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Getting the Most from Your Logging Tires
By Dave Green, OTR product manager at Titan Tire Corporation
Tires can greatly impact performance in the forest, but not every setup is ideal for every forest setting. Factors such as ply ratings, tubes, belt construction, and size can all greatly impact performance and durability. By making an informed purchase decision, loggers can ensure their equipment remains running, productive, and profitable.
A ply rating is defined by the Tire and Rim Association (TRA) as “The term used to identify a given type of tire with its maximum recommended load.” This is often misunderstood, however.
People tend to think of a ply rating as the amount of actual layers of fabric in the tire, when it’s really just a standard for measuring load capacity. It’s very important when comparing tires to look at the load capacities of each. That is the true measure of tire strength.
As forestry equipment has grown heavier and higher-powered, tire manufacturers have adjusted by introducing larger sizes and higher-ply tires. For loggers running high-powered, heavy skidders — such as a John Deere 848 or a Caterpillar 545 — it’s essential to select tires that are rated to at least 20 plies or higher and at least 30.5L-32 in size or larger. If a logger chooses a tire that is undersized or has an inadequate ply rating, the tire will likely wear out quickly or lead to premature failure.
Steel-belt constructions have become the standard for forestry tires, because of their ability to protect from punctures. Forestry tires require a very high void-to-lug ratio in order to gain traction. In these voids, there is less rubber between the ground and the tire plies, which makes those areas susceptible to puncture damage from branches and stumps. Selecting a tire with an adequate steel-belt package is critical.
The forestry tire industry has recently seen a shift from two-belt to four-belt constructions, as well as the development of innovative steel belts that offer more flex. A steel belt needs to be strong enough to resist punctures, yet not so stiff that it can break. It’s really a balancing act that everyone in the industry is working to continuously improve.
Another problem challenging tire longevity is damage to the treads — a problem that tire manufacturers are addressing through the development of special rubber compounds. Since chunking and tearing is more of a problem in forestry settings than in any other setting, it’s essential to select a tire with a tread compound that is specifically designed to meet the unique challenges faced in the forest.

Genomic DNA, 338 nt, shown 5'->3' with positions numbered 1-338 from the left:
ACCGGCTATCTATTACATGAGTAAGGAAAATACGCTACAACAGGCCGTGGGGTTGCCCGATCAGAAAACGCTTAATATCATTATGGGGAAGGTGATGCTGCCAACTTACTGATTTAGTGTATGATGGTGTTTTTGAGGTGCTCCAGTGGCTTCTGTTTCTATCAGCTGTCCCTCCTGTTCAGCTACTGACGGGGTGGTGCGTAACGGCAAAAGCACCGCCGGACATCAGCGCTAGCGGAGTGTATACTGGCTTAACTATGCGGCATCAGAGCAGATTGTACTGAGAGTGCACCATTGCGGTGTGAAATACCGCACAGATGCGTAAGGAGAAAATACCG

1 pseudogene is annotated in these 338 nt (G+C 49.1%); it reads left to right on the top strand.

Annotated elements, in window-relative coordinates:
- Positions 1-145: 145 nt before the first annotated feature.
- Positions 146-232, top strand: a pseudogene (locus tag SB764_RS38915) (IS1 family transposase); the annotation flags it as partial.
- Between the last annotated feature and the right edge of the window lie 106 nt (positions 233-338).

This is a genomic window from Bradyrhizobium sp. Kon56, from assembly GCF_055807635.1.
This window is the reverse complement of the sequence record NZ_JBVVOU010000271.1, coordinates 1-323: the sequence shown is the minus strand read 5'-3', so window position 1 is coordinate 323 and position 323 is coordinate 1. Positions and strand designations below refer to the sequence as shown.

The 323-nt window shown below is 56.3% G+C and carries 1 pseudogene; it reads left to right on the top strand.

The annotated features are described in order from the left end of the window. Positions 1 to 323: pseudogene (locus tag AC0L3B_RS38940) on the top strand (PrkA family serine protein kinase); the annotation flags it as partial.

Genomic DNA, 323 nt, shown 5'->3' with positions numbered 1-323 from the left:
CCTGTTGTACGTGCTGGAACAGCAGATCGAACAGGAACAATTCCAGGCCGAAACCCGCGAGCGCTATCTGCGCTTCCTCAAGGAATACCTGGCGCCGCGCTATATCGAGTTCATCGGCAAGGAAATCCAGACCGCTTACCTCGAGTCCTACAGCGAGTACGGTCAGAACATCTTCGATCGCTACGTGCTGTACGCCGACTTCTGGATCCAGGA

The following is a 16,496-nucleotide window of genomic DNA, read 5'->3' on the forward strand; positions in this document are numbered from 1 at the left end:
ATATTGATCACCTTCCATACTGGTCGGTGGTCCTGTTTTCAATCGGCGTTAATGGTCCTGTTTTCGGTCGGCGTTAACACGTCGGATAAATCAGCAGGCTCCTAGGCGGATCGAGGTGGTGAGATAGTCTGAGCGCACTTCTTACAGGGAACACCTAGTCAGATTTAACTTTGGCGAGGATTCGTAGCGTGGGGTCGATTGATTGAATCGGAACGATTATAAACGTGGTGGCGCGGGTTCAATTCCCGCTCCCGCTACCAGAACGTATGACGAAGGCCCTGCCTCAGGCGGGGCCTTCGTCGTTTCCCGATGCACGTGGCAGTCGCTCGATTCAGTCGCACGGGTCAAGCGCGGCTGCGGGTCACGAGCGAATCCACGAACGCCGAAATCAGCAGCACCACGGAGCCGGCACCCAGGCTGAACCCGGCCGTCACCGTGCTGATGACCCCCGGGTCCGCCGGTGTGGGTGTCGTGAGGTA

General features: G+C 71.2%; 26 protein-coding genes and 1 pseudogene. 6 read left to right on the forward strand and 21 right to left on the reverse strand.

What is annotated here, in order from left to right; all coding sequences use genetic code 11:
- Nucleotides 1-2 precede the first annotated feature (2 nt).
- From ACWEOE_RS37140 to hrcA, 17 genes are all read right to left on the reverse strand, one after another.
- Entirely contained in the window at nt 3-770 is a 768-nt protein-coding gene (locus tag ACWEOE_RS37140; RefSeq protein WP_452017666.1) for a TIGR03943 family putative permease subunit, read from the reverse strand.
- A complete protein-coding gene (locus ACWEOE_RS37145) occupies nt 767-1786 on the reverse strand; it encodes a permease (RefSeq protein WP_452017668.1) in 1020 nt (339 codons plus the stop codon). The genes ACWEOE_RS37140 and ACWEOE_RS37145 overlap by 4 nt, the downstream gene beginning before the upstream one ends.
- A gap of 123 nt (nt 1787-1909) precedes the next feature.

Tube Versus Tubeless
Tube-type tires have long been the industry standard, but in recent years, there has been an increased interest in tubeless. While both types run at the same inflation pressures and load capacities, their major differences lie in cost and reparability.
Tubeless tires are typically a little more expensive than a tube-type tire, but the tube itself can lead to additional replacement costs down the road. A tubeless tire is also easier to repair. Different OEMs tend to have different philosophies when it comes to tubes.
Some OEMs outfit their new equipment with tubeless tires and add tubes into them; others run tubes only if a customer specifically requests it. Other OEMs run tubeless tires and only put tubes in them if using a dual setup. It all depends on what their customer base is asking for.
Regardless of philosophy, it is recommended that tubes be utilized in dual applications. Duals tend to kick up a lot of debris between the tires, and that debris can push on the inside of the tire. If the tire loses pressure, it could potentially push the tire off the wheel and cause a flat, so tubes are important on dual setups.
Flotation in the Forest
Heavy machinery tends to sink in saturated soils. Furthermore, it can cause compaction to the soil, which inhibits growth of new trees. To combat these problems, loggers have two options — run duals or select a wide flotation tire.
In order to increase flotation, you have to decrease the ground-bearing pressure. You do that by spreading the pressure out over a wider area. There are flotation tires on the market that — in many cases — are roughly 10 inches wider than standard forestry tires.
If you’re running in a relatively dry environment, duals or flotation tires are likely not necessary. If you’re working in the swamp, however, they’re essential.
Maintaining Your Tires
The most important thing loggers can do to ensure tire longevity is to keep their tires at the proper inflation pressures. An underinflated tire can cause the sidewall to bulge and lead to stress cracks around the sidewall and lugs. An overinflated tire will swell in the middle and won’t flex when running over stumps. That increases the likelihood of impact damage. So it’s essential to regularly monitor and adjust inflation pressures.
It’s also important to regularly inspect tires for damage. Often, if a cut to the plies or a small puncture is caught early enough, it can be repaired. If you wait too long, you may do irreversible damage to the tire and will have to replace it.
While each logger has different needs, they’re all pretty much looking for the same two things from their tires — durability and performance. What might be a good solution for one logger might not be for another. When in doubt, it’s important to seek the advice of your local tire dealer. Sometimes the tire that came installed on the OEM equipment is not always the best option for durability and performance in your neck of the woods.
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